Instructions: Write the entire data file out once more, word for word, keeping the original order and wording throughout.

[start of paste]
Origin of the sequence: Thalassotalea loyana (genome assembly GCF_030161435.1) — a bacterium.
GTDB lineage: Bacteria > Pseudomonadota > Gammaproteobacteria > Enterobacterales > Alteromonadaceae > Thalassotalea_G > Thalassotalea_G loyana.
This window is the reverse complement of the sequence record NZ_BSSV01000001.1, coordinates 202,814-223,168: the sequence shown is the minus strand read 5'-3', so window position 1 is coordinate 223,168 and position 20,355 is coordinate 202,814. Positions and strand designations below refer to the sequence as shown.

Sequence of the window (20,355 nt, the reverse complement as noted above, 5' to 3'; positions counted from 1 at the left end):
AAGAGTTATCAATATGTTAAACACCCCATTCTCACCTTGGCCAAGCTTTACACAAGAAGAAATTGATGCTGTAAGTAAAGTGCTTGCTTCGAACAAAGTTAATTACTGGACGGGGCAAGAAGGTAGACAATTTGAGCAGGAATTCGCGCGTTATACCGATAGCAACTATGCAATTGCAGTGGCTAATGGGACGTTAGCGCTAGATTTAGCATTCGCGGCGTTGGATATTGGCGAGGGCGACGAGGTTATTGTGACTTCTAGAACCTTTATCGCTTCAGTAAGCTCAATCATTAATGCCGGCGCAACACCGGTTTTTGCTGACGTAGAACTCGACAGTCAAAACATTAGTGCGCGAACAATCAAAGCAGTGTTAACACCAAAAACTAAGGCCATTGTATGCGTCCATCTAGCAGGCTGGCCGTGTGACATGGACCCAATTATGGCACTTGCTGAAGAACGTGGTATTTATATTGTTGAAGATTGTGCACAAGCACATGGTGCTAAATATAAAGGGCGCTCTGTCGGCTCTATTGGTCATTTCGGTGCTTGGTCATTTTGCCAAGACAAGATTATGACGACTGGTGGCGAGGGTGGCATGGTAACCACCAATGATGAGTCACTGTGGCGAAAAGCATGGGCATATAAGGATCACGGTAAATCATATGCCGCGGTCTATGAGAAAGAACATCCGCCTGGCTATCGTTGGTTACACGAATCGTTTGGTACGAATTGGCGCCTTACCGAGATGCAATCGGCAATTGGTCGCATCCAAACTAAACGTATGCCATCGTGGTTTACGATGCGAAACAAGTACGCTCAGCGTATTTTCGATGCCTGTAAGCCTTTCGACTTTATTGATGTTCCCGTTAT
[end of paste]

Origin of the sequence: Thalassotalea loyana (genome assembly GCF_030161435.1) — a bacterium.
GTDB lineage: Bacteria > Pseudomonadota > Gammaproteobacteria > Enterobacterales > Alteromonadaceae > Thalassotalea_G > Thalassotalea_G loyana.
This window is the reverse complement of the sequence record NZ_BSSV01000001.1, coordinates 202,814-223,168: the sequence shown is the minus strand read 5'-3', so window position 1 is coordinate 223,168 and position 20,355 is coordinate 202,814. Positions and strand designations below refer to the sequence as shown.

Sequence of the window (20,355 nt, the reverse complement as noted above, 5' to 3'; positions counted from 1 at the left end):
AAGAGTTATCAATATGTTAAACACCCCATTCTCACCTTGGCCAAGCTTTACACAAGAAGAAATTGATGCTGTAAGTAAAGTGCTTGCTTCGAACAAAGTTAATTACTGGACGGGGCAAGAAGGTAGACAATTTGAGCAGGAATTCGCGCGTTATACCGATAGCAACTATGCAATTGCAGTGGCTAATGGGACGTTAGCGCTAGATTTAGCATTCGCGGCGTTGGATATTGGCGAGGGCGACGAGGTTATTGTGACTTCTAGAACCTTTATCGCTTCAGTAAGCTCAATCATTAATGCCGGCGCAACACCGGTTTTTGCTGACGTAGAACTCGACAGTCAAAACATTAGTGCGCGAACAATCAAAGCAGTGTTAACACCAAAAACTAAGGCCATTGTATGCGTCCATCTAGCAGGCTGGCCGTGTGACATGGACCCAATTATGGCACTTGCTGAAGAACGTGGTATTTATATTGTTGAAGATTGTGCACAAGCACATGGTGCTAAATATAAAGGGCGCTCTGTCGGCTCTATTGGTCATTTCGGTGCTTGGTCATTTTGCCAAGACAAGATTATGACGACTGGTGGCGAGGGTGGCATGGTAACCACCAATGATGAGTCACTGTGGCGAAAAGCATGGGCATATAAGGATCACGGTAAATCATATGCCGCGGTCTATGAGAAAGAACATCCGCCTGGCTATCGTTGGTTACACGAATCGTTTGGTACGAATTGGCGCCTTACCGAGATGCAATCGGCAATTGGTCGCATCCAAACTAAACGTATGCCATCGTGGTTTACGATGCGAAACAAGTACGCTCAGCGTATTTTCGATGCCTGTAAGCCTTTCGACTTTATTGATGTTCCCGTTAT